New Delhi: After a study claimed that as many as 54,000 people in Delhi have died due to air pollution last year, the environmental activists have said that there is a need for stringent implementation of policy such as electrification of vehicles in Delhi.
According to a Greenpeace Southeast Asia analysis, air pollution caused by hazardous PM2.5 has led to the death of 54,000 people in Delhi last year. This is the period when the strict lockdown was imposed due to the spread of coronavirus in the country. Moreover, according to the Lancet report, which was published in December 2020, as many as 1.67 million deaths were attributable to air pollution in India in 2019, accounting for 17.8% of the total death in the country.
Talking about the issue, Anumita Roychowdhury, an environmentalist, told The Sunday Guardian, “In the last few months, there have been several reports such as the Lancet report. Several reports have shown that air pollution is the top killer in India and the data are beginning to get a lot more granular. The reports are also showing the demographic profile, gender profile, the age profile of those deaths. According to all the reports that have been published in the recent months, it has shown that air pollution has become a public health emergency.”
She further said, “It is now time to integrate our health indicators with our air quality planning approach and air quality management. My view is that we need policy response in planning and management of air quality strategies. The government should look for measurable improvements in air pollution.”
Talking about the Delhi government’s Switch Delhi scheme, Roychowdhury told The Sunday Guardian, “Delhi has moved ahead with several actions in different sectors. In order to clean up the air, the government has to speed up multi-level strategies. As of now, Delhi has shut down all coal power plants. Coal and dirty fuels are not allowed in Delhi. Delhi has moved entire public transport and its fleets to natural gas. The government has banned entry of trucks into Delhi.”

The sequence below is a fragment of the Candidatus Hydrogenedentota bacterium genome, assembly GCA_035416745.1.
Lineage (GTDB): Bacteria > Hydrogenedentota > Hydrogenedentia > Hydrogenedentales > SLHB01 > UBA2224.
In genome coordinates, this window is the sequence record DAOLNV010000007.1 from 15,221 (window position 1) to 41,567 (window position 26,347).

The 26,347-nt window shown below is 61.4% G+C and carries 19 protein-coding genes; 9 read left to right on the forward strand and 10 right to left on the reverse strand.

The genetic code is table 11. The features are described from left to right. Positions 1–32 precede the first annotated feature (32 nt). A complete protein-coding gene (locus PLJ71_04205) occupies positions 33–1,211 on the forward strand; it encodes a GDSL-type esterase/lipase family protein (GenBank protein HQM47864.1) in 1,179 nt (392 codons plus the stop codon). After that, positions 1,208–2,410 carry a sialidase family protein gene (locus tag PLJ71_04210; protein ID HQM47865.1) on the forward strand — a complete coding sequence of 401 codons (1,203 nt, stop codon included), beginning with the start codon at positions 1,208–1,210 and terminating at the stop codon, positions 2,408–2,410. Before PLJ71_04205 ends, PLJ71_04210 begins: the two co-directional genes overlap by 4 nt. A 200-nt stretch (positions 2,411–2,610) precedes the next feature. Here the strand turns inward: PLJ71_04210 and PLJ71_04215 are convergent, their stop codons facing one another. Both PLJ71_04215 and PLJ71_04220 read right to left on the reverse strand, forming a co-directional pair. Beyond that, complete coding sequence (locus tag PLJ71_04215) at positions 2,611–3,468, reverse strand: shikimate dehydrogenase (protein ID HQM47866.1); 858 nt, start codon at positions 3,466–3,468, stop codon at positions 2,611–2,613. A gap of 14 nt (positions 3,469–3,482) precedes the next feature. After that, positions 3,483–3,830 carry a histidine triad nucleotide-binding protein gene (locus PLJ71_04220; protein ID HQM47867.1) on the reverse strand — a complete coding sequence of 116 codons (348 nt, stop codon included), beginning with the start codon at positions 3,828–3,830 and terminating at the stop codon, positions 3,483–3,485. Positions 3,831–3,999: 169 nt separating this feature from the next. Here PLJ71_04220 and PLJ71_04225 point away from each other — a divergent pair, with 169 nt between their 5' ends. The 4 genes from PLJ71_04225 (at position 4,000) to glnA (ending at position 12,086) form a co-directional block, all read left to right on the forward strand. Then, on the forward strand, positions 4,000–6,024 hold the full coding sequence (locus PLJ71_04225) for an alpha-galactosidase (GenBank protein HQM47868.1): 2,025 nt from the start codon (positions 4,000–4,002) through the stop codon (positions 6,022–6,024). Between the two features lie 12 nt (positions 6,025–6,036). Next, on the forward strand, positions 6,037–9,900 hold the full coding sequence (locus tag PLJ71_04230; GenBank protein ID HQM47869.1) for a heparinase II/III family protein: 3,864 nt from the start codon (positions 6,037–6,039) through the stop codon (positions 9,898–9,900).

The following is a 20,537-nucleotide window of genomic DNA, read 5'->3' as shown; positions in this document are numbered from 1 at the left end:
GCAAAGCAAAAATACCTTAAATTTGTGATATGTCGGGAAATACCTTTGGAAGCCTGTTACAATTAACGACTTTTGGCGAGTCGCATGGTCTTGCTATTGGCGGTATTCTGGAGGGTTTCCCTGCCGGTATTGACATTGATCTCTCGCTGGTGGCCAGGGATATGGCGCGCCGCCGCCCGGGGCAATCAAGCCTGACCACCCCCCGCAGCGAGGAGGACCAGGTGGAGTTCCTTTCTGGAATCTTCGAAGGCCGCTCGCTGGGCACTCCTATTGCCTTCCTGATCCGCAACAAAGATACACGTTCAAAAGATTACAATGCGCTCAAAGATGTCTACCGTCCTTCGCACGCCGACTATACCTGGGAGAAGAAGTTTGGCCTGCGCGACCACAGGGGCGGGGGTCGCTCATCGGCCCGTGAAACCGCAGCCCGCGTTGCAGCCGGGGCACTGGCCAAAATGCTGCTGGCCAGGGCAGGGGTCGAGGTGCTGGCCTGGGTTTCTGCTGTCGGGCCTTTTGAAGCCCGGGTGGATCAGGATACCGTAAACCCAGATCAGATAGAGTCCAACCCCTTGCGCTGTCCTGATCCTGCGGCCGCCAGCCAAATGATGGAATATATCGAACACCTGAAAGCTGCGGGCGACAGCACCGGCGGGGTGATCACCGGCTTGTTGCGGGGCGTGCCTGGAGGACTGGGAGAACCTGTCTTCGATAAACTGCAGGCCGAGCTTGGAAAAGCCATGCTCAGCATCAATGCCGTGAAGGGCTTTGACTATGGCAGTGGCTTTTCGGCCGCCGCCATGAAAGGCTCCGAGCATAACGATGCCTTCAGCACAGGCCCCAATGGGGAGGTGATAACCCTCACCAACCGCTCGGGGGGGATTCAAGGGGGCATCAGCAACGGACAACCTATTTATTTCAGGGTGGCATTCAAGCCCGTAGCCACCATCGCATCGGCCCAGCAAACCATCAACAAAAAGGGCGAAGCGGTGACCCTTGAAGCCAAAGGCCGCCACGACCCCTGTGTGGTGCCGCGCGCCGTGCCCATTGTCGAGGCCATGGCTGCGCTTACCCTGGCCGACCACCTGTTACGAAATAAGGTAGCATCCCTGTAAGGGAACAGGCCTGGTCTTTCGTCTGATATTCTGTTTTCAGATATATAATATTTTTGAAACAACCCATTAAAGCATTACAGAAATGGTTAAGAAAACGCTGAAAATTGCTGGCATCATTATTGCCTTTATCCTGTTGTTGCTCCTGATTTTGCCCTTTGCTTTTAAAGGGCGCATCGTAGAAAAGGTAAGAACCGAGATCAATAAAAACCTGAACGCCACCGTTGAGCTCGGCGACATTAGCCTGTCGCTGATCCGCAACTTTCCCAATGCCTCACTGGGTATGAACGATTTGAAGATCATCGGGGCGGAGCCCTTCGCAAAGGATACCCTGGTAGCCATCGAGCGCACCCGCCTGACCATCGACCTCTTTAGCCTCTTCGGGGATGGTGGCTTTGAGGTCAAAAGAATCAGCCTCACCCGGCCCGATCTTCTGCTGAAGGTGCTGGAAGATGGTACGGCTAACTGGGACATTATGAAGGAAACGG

She further said, “Things have happened. We still have to do a lot more to meet the clean air standard. As part of the next step, the electric vehicles policy becomes very important. Delhi has already introduced Bharat Stage VI. Now the next step should go beyond the internal combustion (IC) engine. In order to achieve the target of 25% of electrification of the new fleet by 2024, the government needs to adopt a stringent implementation strategy. Delhi has to scale up to other strategies such as the expansion of public transport, managing the city’s waste better, and availability of cycling and walking lane.”
Talking about the National Clean Air Programme and allocation of the funds for the programme by the Central govt, Roychowdhury told The Sunday Guardian, “Funding support is important to achieve clean air. It is a good step because earlier there was no such support from the governments. But whether the air is going to clean up by this funding or not will depend on how well the government is defining the strategy for implementation.”